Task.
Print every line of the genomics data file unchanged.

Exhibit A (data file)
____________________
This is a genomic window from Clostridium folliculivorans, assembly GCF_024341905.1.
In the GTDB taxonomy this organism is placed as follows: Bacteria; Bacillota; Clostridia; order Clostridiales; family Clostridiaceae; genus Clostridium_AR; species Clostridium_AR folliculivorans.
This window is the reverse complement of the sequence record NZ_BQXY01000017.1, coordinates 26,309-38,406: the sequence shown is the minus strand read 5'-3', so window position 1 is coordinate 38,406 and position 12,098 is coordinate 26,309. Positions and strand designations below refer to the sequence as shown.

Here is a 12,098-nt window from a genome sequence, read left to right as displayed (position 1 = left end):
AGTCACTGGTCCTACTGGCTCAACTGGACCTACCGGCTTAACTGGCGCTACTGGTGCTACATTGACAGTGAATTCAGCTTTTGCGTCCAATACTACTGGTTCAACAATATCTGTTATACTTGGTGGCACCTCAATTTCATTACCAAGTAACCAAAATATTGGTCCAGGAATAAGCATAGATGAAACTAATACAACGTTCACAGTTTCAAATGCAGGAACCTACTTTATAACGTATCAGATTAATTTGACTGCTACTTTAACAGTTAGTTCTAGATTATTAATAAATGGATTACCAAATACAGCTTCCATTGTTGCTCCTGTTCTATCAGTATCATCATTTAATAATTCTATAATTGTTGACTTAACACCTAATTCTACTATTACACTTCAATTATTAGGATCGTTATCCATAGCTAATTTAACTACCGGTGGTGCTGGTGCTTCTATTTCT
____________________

This is a genomic window from Clostridium folliculivorans, assembly GCF_024341905.1.
In the GTDB taxonomy this organism is placed as follows: Bacteria; Bacillota; Clostridia; order Clostridiales; family Clostridiaceae; genus Clostridium_AR; species Clostridium_AR folliculivorans.
This window is the reverse complement of the sequence record NZ_BQXY01000017.1, coordinates 26,309-38,406: the sequence shown is the minus strand read 5'-3', so window position 1 is coordinate 38,406 and position 12,098 is coordinate 26,309. Positions and strand designations below refer to the sequence as shown.

Here is a 12,098-nt window from a genome sequence, read left to right as displayed (position 1 = left end):
AGTCACTGGTCCTACTGGCTCAACTGGACCTACCGGCTTAACTGGCGCTACTGGTGCTACATTGACAGTGAATTCAGCTTTTGCGTCCAATACTACTGGTTCAACAATATCTGTTATACTTGGTGGCACCTCAATTTCATTACCAAGTAACCAAAATATTGGTCCAGGAATAAGCATAGATGAAACTAATACAACGTTCACAGTTTCAAATGCAGGAACCTACTTTATAACGTATCAGATTAATTTGACTGCTACTTTAACAGTTAGTTCTAGATTATTAATAAATGGATTACCAAATACAGCTTCCATTGTTGCTCCTGTTCTATCAGTATCATCATTTAATAATTCTATAATTGTTGACTTAACACCTAATTCTACTATTACACTTCAATTATTAGGATCGTTATCCATAGCTAATTTAACTACCGGTGGTGCTGGTGCTTCTATTTCT